The price for a gallon of diesel has fallen for the fifth consecutive week, but the decline was slight and prices remain in the $2.50ish range the as they have since the first of the year.

The average U.S. retail pump price for diesel fell 0.5 cents to $2.539 in the May 22 update by the Energy Information Administration (EIA). That’s 4.7 cents cheaper than the Jan. 2 report, and 18.2 cents higher than this time last year.

Across the country, prices were up and down for the week—although only slightly—depending on the region.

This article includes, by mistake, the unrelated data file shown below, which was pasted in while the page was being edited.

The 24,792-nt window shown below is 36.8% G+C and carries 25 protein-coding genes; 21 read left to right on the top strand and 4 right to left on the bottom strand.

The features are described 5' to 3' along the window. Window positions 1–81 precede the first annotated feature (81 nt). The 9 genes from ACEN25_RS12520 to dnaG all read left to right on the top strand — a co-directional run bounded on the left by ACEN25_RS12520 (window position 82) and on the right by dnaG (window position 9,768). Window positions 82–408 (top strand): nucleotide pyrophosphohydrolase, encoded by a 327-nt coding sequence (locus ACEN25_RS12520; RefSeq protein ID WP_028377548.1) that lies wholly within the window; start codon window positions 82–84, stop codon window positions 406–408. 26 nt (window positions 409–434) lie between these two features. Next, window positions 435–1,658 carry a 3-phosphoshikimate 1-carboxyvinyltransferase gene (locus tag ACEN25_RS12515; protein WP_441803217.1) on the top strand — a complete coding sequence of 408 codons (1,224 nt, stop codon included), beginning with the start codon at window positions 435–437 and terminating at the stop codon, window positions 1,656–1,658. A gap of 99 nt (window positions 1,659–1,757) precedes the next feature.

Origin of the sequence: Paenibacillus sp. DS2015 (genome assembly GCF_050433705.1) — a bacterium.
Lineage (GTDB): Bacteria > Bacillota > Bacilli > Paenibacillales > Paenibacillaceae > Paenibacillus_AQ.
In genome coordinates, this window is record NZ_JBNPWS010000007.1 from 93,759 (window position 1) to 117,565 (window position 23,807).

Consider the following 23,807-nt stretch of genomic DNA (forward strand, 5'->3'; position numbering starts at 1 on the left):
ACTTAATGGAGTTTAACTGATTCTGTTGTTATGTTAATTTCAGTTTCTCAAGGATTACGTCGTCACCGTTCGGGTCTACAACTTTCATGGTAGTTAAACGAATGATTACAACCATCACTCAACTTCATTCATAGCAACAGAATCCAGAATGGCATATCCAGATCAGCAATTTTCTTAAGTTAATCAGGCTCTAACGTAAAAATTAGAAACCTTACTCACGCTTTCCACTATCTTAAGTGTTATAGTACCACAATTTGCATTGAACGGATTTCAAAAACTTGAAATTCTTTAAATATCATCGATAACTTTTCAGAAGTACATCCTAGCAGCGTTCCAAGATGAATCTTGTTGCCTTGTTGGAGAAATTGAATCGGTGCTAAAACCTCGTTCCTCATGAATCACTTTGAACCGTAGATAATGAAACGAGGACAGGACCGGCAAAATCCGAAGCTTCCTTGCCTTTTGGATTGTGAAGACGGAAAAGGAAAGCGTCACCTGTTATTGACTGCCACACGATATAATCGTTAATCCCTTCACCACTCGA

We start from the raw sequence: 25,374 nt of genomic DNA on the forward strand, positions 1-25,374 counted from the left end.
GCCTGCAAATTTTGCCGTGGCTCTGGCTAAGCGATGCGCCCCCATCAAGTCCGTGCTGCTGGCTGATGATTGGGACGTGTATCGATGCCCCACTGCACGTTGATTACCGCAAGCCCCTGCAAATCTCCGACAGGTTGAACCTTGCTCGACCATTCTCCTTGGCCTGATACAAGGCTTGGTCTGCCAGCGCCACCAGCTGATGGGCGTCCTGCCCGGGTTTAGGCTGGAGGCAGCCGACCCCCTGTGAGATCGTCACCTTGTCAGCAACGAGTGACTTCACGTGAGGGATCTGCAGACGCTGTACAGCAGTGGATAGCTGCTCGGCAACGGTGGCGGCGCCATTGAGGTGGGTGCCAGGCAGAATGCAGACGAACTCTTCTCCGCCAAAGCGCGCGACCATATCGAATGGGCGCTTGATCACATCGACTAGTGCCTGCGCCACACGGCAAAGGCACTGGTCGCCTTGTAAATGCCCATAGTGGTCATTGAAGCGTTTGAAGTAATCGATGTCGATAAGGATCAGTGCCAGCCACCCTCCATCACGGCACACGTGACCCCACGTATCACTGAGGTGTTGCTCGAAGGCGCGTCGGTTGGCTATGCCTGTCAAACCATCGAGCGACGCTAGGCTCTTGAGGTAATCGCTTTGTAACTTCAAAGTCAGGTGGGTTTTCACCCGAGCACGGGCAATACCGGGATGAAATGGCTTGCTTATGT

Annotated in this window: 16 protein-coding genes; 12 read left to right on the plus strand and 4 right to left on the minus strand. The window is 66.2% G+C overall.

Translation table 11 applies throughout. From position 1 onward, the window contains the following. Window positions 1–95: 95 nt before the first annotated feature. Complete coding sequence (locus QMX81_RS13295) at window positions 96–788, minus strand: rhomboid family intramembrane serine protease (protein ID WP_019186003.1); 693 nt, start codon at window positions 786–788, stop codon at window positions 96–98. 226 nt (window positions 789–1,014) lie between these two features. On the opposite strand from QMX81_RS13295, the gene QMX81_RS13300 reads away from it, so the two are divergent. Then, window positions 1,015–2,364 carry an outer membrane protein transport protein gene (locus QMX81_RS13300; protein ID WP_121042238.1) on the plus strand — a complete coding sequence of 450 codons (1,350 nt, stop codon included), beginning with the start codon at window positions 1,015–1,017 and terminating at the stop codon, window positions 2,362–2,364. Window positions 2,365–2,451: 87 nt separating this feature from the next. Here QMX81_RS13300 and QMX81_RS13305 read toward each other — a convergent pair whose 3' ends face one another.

On the East Coast, prices were down 0.7 cents on average, coming in at $2.626 in New England, $2.733 in the Central Atlantic region, and $2.479 in the Lower Atlantic.

On the West Coast, less California, diesel registered a 0.3-cent decrease to $2.725, while California posted a 1-cent increase, to $2.912, the highest price in the lower 48 states.

Diesel was up 0.3 cents in the Rocky Mountains ($2.629), while the price for a gallon in the Midwest fell 1.1 cents ($2.468).

The Gulf Coast saw an increase of a 0.2 cents, to $2.384—the lowest price for a gallon in the country.

The national average price for gasoline was up 3 cents to $2.399, 9.9 cents higher than a year ago.